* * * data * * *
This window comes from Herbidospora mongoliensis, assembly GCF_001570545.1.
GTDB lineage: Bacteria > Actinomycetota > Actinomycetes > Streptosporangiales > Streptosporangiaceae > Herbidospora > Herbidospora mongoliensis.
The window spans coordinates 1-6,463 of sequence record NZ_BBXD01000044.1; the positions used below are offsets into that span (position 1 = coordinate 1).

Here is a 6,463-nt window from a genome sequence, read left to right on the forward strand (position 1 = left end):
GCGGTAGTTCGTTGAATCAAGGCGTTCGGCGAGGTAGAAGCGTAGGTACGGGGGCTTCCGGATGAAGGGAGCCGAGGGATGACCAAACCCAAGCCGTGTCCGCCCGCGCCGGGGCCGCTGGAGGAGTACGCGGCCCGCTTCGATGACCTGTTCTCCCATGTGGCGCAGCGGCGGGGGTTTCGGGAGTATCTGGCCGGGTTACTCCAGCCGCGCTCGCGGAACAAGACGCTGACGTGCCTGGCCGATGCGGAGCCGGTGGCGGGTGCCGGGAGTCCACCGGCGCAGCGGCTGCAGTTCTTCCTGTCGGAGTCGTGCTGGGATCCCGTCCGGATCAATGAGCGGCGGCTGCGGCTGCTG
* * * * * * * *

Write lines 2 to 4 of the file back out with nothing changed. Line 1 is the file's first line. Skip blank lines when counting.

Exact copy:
GTDB lineage: Bacteria > Actinomycetota > Actinomycetes > Streptosporangiales > Streptosporangiaceae > Herbidospora > Herbidospora mongoliensis.
The window spans coordinates 1-6,463 of sequence record NZ_BBXD01000044.1; the positions used below are offsets into that span (position 1 = coordinate 1).

Here is a 6,463-nt window from a genome sequence, read left to right on the forward strand (position 1 = left end):